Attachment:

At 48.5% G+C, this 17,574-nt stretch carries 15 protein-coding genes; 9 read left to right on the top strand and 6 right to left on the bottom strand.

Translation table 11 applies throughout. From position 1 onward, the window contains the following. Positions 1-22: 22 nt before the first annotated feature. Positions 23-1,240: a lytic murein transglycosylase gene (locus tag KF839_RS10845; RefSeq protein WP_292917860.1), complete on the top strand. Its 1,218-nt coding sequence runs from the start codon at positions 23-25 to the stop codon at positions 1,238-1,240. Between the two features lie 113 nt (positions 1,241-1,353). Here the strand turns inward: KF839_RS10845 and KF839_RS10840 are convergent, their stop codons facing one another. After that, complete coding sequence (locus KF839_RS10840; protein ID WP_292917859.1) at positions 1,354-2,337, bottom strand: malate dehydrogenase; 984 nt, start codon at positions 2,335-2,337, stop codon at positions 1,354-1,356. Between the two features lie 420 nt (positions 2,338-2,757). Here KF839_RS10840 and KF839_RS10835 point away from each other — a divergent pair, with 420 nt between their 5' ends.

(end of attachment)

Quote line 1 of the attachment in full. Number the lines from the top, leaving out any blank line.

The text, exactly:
At 48.5% G+C, this 17,574-nt stretch carries 15 protein-coding genes; 9 read left to right on the top strand and 6 right to left on the bottom strand.